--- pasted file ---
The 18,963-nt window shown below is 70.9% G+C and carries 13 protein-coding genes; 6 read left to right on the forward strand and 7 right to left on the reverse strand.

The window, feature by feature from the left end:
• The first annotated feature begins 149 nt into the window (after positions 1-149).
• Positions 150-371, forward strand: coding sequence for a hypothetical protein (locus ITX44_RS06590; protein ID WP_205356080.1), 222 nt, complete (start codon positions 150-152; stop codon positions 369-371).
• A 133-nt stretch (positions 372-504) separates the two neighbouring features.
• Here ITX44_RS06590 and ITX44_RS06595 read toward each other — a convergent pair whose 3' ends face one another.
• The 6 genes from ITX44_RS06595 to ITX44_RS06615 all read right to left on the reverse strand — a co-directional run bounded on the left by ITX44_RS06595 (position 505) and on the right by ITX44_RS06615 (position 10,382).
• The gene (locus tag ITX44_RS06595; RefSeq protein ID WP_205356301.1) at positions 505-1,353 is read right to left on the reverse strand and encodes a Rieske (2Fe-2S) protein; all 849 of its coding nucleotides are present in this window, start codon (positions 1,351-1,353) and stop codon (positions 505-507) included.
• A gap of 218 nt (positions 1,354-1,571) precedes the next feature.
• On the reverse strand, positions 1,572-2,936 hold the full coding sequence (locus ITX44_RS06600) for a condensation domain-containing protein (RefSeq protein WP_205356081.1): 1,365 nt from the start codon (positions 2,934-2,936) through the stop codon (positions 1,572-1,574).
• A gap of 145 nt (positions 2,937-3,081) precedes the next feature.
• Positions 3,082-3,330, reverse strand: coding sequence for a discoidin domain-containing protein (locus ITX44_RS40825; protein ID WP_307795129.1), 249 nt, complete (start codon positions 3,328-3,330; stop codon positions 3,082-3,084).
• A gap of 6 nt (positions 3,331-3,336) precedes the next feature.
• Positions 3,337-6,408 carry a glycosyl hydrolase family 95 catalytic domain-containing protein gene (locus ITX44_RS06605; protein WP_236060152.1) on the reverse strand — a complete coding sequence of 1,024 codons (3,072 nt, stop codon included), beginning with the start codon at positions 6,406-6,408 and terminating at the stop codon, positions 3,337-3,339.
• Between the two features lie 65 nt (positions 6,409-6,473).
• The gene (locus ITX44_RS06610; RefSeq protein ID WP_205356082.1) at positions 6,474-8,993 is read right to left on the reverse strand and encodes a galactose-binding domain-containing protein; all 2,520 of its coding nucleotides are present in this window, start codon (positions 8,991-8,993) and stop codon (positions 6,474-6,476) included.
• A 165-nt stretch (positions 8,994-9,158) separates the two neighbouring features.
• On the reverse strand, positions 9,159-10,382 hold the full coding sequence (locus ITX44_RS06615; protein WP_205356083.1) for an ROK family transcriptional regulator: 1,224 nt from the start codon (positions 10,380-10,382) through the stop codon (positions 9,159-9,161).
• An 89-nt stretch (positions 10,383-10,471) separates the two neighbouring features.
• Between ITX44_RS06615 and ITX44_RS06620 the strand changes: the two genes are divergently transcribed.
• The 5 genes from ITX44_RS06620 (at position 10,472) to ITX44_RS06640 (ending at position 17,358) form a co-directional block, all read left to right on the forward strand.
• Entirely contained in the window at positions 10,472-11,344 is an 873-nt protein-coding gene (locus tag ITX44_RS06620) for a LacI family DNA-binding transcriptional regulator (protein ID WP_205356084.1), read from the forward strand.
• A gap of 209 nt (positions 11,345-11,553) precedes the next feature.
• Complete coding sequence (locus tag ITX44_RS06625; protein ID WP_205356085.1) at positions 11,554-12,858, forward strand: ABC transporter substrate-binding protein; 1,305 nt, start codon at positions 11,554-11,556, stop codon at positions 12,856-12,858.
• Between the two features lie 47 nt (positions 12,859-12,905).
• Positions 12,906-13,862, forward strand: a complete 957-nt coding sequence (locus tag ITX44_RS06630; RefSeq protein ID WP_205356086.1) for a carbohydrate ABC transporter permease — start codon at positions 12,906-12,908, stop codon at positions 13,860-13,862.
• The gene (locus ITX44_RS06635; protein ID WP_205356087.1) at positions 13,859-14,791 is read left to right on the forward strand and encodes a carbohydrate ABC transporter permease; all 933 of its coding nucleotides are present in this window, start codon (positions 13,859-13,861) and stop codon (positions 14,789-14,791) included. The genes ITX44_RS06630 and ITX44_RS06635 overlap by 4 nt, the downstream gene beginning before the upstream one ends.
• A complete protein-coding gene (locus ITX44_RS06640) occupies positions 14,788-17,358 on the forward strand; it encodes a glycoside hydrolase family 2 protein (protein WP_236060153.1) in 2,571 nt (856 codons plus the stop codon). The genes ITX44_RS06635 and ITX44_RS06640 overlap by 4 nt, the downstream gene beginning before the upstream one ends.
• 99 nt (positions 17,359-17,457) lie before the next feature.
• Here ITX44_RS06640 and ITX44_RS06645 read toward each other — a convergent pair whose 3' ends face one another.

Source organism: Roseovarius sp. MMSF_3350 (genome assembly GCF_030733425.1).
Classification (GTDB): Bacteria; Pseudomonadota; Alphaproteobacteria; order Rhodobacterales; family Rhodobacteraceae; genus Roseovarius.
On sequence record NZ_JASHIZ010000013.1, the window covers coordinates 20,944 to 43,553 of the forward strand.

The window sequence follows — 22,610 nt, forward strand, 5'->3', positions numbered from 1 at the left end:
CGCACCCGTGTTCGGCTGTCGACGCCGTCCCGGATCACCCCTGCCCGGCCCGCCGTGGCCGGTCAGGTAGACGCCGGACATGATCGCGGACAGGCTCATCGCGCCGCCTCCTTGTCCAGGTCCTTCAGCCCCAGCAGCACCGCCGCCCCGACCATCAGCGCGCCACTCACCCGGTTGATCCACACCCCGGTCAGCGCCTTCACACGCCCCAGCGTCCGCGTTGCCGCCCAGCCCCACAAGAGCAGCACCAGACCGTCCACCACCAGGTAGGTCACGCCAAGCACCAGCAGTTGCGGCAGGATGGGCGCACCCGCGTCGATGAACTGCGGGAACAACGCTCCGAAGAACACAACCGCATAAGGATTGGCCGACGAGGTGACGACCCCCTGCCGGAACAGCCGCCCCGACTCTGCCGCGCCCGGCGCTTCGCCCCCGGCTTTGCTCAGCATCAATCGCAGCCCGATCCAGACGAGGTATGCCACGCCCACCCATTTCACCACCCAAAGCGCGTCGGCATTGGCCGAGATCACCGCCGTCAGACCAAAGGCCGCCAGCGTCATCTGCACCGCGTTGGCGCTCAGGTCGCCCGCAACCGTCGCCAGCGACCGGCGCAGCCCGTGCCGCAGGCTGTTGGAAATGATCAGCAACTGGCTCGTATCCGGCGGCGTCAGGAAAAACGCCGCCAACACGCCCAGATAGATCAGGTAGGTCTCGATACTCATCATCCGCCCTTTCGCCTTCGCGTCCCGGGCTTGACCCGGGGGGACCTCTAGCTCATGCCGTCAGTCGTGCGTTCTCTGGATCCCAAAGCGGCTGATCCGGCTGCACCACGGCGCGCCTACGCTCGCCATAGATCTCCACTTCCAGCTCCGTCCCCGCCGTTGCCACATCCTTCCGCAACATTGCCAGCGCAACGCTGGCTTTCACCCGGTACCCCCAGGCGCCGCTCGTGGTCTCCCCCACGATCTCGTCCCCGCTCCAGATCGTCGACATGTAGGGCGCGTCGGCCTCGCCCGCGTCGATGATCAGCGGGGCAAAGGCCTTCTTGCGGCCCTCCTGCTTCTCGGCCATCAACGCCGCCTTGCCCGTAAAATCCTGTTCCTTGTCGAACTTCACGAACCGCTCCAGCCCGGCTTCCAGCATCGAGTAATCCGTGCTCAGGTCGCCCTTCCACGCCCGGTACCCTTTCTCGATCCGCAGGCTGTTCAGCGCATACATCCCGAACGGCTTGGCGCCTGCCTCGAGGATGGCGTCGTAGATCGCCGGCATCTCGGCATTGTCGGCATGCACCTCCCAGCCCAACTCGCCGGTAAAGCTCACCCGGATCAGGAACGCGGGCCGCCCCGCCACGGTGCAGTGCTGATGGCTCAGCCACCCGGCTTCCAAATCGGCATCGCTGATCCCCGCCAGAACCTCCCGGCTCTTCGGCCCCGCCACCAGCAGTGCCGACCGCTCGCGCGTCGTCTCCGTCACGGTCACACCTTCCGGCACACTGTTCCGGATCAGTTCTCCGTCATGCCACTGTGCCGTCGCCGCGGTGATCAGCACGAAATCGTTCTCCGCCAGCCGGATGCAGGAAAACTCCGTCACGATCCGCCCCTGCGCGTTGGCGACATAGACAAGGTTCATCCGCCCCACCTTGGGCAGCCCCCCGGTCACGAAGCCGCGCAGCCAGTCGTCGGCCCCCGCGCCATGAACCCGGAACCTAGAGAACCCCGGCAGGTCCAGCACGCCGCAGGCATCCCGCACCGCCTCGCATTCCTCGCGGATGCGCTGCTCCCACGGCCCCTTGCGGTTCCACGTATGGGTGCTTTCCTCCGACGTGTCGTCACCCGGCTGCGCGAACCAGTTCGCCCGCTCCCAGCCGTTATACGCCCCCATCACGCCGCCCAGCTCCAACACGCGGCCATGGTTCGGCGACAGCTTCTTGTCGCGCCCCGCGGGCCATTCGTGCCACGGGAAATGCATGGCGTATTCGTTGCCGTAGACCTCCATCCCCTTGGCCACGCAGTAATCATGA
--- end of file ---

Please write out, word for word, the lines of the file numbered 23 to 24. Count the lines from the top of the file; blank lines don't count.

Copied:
• A gap of 209 nt (positions 11,345-11,553) precedes the next feature.
• Complete coding sequence (locus tag ITX44_RS06625; protein ID WP_205356085.1) at positions 11,554-12,858, forward strand: ABC transporter substrate-binding protein; 1,305 nt, start codon at positions 11,554-11,556, stop codon at positions 12,856-12,858.